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Notice of Village of Paddock Lake revaluation


 What is a Revaluation?

We all pay property taxes. Property taxes need to be equitably levied. That means that communities need to regularly check the values of property. This process is called “revaluation.”

The last revaluation for the Village of Paddock Lake was completed as of January 1, 2006 . Why does the village do this? There are several reasons:

The Wisconsin Department of Revenue compares our current assessments to current sales (expressed as a ratio) in order to monitor if we are in compliance. If the village-wide ratio falls out of compliance (less than 90% or over 110% of fair market value), a Revaluation is necessary.

Inequities may exist within a specific class of property. The market values of different types of property may change at different rates. In addition, within a class such as residential property, there may be market value differences in other neighborhoods.

Inequities may also exist between classes of property. The values for residential and commercial properties may change at different rates.


How are Real Estate Assessments Made?

Assessments are made in accordance with Chapter 70, of the Wisconsin Statutes, General Property Taxes which requires all property subject to assessment to be valued by the assessor in the manner specified in the Wisconsin Property Assessment Manual from an actual view or from the best information that the assessor can practicably obtain, at the full value which could be ordinarily obtained at a private sale. It is important to remember that the assessor does not create this value, but rather interprets what is happening in the market place.


The Wisconsin Constitution, Article VIII, Section 1, provides for uniformity of assessment. With the above legal directives in mind, the assessor is charged with the task of determining the fair market value of your property. Property values are made by our state-certified assessor, and every effort is made to achieve the greatest possible degree of uniformity.


What does the Assessor do?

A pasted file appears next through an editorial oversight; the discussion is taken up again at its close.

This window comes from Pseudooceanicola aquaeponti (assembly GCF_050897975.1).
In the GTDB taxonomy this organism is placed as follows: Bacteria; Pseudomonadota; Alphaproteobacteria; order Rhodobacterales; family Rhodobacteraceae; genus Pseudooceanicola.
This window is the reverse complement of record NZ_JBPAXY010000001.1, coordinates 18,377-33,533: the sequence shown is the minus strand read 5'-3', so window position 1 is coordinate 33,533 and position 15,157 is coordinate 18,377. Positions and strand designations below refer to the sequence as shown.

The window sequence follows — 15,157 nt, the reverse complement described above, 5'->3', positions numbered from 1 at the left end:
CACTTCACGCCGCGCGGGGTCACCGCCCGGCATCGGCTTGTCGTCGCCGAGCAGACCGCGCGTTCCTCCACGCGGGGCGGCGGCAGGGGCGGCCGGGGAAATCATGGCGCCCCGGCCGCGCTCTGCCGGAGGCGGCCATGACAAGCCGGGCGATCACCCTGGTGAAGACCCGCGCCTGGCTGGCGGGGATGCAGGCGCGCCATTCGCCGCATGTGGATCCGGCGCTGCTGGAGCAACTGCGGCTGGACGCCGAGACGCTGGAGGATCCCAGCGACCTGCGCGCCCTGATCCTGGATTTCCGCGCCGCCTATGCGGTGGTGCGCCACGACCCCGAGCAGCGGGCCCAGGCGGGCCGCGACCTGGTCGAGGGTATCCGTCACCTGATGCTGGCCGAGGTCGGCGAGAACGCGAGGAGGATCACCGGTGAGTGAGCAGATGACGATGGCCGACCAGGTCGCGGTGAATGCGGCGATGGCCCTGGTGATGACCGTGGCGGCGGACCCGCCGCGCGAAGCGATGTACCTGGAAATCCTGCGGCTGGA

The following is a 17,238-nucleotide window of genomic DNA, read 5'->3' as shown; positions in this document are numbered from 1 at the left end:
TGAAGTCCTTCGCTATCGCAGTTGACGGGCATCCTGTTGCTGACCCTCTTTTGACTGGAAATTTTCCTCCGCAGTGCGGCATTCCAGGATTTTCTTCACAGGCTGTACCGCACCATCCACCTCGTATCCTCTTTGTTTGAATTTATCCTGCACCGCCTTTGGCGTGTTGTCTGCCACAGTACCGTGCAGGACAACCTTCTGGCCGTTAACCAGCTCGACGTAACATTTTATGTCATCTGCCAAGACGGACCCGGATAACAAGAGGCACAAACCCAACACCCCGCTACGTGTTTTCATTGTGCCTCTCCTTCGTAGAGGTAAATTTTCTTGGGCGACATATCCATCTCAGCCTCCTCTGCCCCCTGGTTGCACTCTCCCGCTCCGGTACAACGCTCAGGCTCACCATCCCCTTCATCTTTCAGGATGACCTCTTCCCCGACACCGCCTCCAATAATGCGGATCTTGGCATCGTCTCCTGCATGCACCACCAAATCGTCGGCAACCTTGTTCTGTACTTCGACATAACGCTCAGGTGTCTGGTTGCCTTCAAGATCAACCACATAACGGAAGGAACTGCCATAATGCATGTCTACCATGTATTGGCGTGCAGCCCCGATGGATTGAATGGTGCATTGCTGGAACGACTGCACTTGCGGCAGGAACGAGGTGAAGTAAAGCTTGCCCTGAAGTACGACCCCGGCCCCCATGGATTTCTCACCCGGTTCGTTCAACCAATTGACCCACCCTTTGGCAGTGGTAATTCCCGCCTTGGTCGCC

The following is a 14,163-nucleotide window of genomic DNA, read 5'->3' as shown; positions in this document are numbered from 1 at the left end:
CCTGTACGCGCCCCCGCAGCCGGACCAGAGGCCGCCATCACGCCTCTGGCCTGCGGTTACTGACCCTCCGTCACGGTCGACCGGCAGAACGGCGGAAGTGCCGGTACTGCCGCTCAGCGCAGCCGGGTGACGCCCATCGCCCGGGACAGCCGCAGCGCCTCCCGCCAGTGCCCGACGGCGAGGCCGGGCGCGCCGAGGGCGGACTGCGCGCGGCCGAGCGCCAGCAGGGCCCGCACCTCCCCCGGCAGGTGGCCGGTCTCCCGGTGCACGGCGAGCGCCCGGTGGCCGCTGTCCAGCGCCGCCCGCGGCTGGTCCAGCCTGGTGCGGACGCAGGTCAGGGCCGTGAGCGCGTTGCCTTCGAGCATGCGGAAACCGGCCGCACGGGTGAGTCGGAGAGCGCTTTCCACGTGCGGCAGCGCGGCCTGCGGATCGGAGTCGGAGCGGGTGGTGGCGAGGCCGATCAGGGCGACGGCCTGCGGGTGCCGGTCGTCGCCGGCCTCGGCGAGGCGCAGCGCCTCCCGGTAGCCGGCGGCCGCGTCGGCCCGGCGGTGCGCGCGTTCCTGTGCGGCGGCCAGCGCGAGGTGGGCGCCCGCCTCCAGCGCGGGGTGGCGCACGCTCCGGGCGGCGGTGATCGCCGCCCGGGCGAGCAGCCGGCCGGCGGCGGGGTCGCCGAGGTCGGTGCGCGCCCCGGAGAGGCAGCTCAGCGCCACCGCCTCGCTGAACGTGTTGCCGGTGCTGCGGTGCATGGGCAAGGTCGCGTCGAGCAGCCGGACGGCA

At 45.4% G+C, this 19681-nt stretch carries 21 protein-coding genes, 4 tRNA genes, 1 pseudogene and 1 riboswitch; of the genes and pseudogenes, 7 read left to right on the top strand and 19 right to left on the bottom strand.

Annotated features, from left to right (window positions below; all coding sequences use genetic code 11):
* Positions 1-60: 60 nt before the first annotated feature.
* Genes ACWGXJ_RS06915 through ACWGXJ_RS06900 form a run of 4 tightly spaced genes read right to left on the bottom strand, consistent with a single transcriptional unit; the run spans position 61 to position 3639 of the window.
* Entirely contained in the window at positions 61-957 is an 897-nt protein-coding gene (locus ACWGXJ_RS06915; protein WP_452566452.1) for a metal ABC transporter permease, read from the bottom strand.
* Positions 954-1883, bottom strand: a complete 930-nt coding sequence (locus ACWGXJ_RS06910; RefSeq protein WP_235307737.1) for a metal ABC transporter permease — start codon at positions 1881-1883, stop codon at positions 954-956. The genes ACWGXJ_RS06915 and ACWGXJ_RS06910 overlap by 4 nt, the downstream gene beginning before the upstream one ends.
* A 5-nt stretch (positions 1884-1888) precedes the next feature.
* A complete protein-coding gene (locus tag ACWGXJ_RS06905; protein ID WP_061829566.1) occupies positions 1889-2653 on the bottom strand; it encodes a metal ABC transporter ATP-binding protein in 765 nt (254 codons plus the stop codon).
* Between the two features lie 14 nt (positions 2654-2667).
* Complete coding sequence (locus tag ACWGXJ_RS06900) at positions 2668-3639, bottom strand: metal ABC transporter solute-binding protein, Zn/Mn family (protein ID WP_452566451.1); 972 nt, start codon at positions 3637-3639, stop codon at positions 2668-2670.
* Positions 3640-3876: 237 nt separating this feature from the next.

The Village Assessor has three major duties: Discover, list and estimate the value of all taxable property within the jurisdiction of the city.

To insure that all property is treated uniformly, the Assessor’s procedures must conform to State laws dealing with property taxation. Furthermore, commonly accepted appraisal and accounting practices must be used.


Why is it Necessary to Change Assessments Periodically?

State law requires that all properties be assessed at their FULL MARKET VALUE. As property values change in the market place, these value changes must be reflected on the assessment roll.


Will I be notified if there is a Change in my Assessment? How can I find out about any Assessment?


We will mail you a notice if your assessment is to be higher or lower than it was the previous year. All assessments are available for examination by the public.


Assessment rolls are open for examination in the Clerk’s office during business hours. Inquiry can be made by furnishing the Parcel Number or the address of the property.


What is Open Book?

Open Book is when the Assessment Roll is first available for public review after the assessor has completed it in April. The assessment is to be made by law as of January 1 of each year. Open Book is also a period when you can make appointments to come in, review your property record card and discuss any valuation concerns you may have with the assessor. Most assessment questions can be answered during the informal “Open Book” process.


What is Board of Review?

If the property owner’s assessed value cannot be agreed upon at the Open Book session, it may be appealed to the Board of Review which acts as a jury to determine who’s assessed value is correct, either the assessor’s or the property owner’s opinion of fair market value. Both parties present their case and the Board deliberates the evidence presented by the property owner and the assessor. The assessor’s value is presumed to be correct unless the property owner can present evidence as to why the assessor’s value is incorrect.

How will my taxes change as a result of the new assessment?

Though the value of your property affects your share of taxes, the actual amount you pay is determined by the budget needs of the high school, elementary school, Kenosha County, Gateway Technical College, the state aid and the Village of Paddock Lake.  All these taxing units decide what services they will provide in the coming year and how much money they will need to provide those services.  Once this decision is made, a tax rate is adopted that will generate the needed dollars.  Your property taxes are then determined by dividing the tax rate by 1,000 and multiplying that number by your assessment.

Taxes= (tax rate/1,000) x assessed value

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